For Creepy Crawlies
Real life frequently gives me the creeps, and I do not like horror films, but fiction rarely affects me. I'll be using two examples that did freak me out for our Halloween Bingo. This is one of them.
Anthony Coburn's novelette was published in the 4 April 1959 edition of The Saturday Evening Post, one of several large, illustrated weekly magazines to which my parents subscribed. I was ten and a half years old at the time. I had not yet begun to write adult fiction. The illustration for the story attracted my attention -- I have searched but can't find it online -- and I began reading. The tale captured me completely, frightened me but mesmerized me. More than likely I read it again in the next few weeks, but my mother was not one to keep magazines piled up for any length of time, so it ended up in the trash, and almost forgotten.
It might have been completely forgotten except that the ending was too good, too clever, too perfect. I couldn't forget the ending.
A few years later, when I was in high school, I did some searching at the public library. I didn't remember the title or the author or even what magazine it had been published in, so the usual reference sources, like the big green Reader's Guide to Periodical Literature indexes, were of little use. Somehow or other, however, I found it as a reprint in an annual collection. I'm pretty sure I reread it at that time, although there's a possibility the library didn't have that particular anthology and I didn't read it, for I remember nothing of my reaction if I did. The one thing I took away from the research was the title. I was not going to forget the title.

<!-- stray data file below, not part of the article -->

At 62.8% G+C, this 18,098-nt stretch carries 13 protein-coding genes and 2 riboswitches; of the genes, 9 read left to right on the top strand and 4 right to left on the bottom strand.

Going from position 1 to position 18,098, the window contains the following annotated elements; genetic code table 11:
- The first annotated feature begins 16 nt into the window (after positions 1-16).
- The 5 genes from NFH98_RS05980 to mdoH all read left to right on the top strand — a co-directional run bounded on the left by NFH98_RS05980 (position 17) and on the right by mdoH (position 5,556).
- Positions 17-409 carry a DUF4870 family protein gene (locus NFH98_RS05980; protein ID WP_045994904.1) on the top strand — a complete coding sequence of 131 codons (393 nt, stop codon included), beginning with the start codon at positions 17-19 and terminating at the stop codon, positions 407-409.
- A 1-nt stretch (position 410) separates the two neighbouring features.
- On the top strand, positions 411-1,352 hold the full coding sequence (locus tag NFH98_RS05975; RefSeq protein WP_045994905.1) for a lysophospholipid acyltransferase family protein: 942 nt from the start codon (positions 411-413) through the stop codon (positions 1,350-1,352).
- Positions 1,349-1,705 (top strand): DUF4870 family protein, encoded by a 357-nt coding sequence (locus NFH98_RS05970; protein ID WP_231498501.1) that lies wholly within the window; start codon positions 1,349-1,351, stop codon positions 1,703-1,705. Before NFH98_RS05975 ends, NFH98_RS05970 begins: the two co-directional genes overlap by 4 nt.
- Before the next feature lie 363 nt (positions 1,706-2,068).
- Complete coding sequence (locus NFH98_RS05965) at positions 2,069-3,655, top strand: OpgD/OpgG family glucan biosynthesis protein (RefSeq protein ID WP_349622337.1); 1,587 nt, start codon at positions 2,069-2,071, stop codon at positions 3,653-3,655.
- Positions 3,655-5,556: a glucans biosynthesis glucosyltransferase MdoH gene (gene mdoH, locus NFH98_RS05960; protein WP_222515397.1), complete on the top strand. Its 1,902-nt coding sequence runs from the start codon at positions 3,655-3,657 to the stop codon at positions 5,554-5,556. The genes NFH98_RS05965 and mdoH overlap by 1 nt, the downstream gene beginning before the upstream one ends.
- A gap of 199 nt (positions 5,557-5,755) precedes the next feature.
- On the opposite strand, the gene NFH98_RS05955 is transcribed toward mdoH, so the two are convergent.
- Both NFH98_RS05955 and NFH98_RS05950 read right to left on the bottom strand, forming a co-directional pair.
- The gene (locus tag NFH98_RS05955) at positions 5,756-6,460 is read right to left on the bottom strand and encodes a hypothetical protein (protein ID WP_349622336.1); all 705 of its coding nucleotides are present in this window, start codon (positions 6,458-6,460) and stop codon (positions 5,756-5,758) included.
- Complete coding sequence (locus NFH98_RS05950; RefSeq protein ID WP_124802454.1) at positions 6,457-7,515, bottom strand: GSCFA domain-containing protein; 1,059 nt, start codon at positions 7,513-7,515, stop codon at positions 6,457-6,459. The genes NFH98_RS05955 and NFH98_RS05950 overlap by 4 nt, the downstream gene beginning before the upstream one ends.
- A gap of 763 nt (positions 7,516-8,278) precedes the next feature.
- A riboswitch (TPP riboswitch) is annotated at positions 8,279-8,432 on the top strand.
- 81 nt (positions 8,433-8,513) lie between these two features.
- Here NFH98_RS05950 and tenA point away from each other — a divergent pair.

Monster stories aren't really my thing, so I'm not sure why this one captured my enthusiasm and held it for so very long. But it did. Several years ago -- it looks from my records like 2010 -- I purchased a copy of that annual collection from Amazon and reread The Tale of the Fourth Stranger.
It proved to be both slightly disappointing and yet as satisfying as ever. And when the Booklikes 2016 Halloween Bingo was announced, I knew right away a rereading for the Creepy Crawlie square was in order.
The unnamed hero is a self-described rather dissolute young man who hangs around the beach of his little Australian town, drinks and swaps stories with the other men, and makes a little money here and there selling his artwork. He is fascinated by their tales of a great monster and the fabulous treasure it guards somewhere out to sea not far from the shore. With the innocence and bravery and faith of youth, he sets out to slay the monster and win the treasure.
When he returns from his adventure, he learns he has been played false by his former friends. His joy and triumph turn to anger and contempt, but he is not left with bitterness or without hope.
And the ending is still as fabulous as when I read it the first time.
In November 2014, just a few days before I set out on a perilous adventure of my own, I wrote a blog post about The Tale of the Fourth Stranger, one of my by now probably familiar disavowals of a belief in omens and other superstitious claptrap. And yet. . . . and yet. . . .this is the season for superstitions and omens.
Perhaps the moral of the tale is not just the destructive power of cynicism, but that it is all around us, and it can so easily kill our dreams. Perhaps the real treasure is the one we hold in our imagination.